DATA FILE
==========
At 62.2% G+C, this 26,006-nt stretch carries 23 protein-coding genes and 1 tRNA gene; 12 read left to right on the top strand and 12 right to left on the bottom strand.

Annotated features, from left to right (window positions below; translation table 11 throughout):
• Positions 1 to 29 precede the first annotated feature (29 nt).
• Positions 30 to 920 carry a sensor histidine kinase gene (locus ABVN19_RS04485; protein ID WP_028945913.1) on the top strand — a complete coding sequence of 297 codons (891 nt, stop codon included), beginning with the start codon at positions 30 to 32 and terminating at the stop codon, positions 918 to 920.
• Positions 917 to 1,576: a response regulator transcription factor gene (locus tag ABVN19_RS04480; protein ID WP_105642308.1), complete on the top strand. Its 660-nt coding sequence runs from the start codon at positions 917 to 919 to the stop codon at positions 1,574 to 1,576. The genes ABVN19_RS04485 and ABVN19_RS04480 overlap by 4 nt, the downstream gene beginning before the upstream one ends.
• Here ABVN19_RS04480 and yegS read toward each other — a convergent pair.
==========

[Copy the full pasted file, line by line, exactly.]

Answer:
At 62.2% G+C, this 26,006-nt stretch carries 23 protein-coding genes and 1 tRNA gene; 12 read left to right on the top strand and 12 right to left on the bottom strand.

Annotated features, from left to right (window positions below; translation table 11 throughout):
• Positions 1 to 29 precede the first annotated feature (29 nt).
• Positions 30 to 920 carry a sensor histidine kinase gene (locus ABVN19_RS04485; protein ID WP_028945913.1) on the top strand — a complete coding sequence of 297 codons (891 nt, stop codon included), beginning with the start codon at positions 30 to 32 and terminating at the stop codon, positions 918 to 920.
• Positions 917 to 1,576: a response regulator transcription factor gene (locus tag ABVN19_RS04480; protein ID WP_105642308.1), complete on the top strand. Its 660-nt coding sequence runs from the start codon at positions 917 to 919 to the stop codon at positions 1,574 to 1,576. The genes ABVN19_RS04485 and ABVN19_RS04480 overlap by 4 nt, the downstream gene beginning before the upstream one ends.
• Here ABVN19_RS04480 and yegS read toward each other — a convergent pair.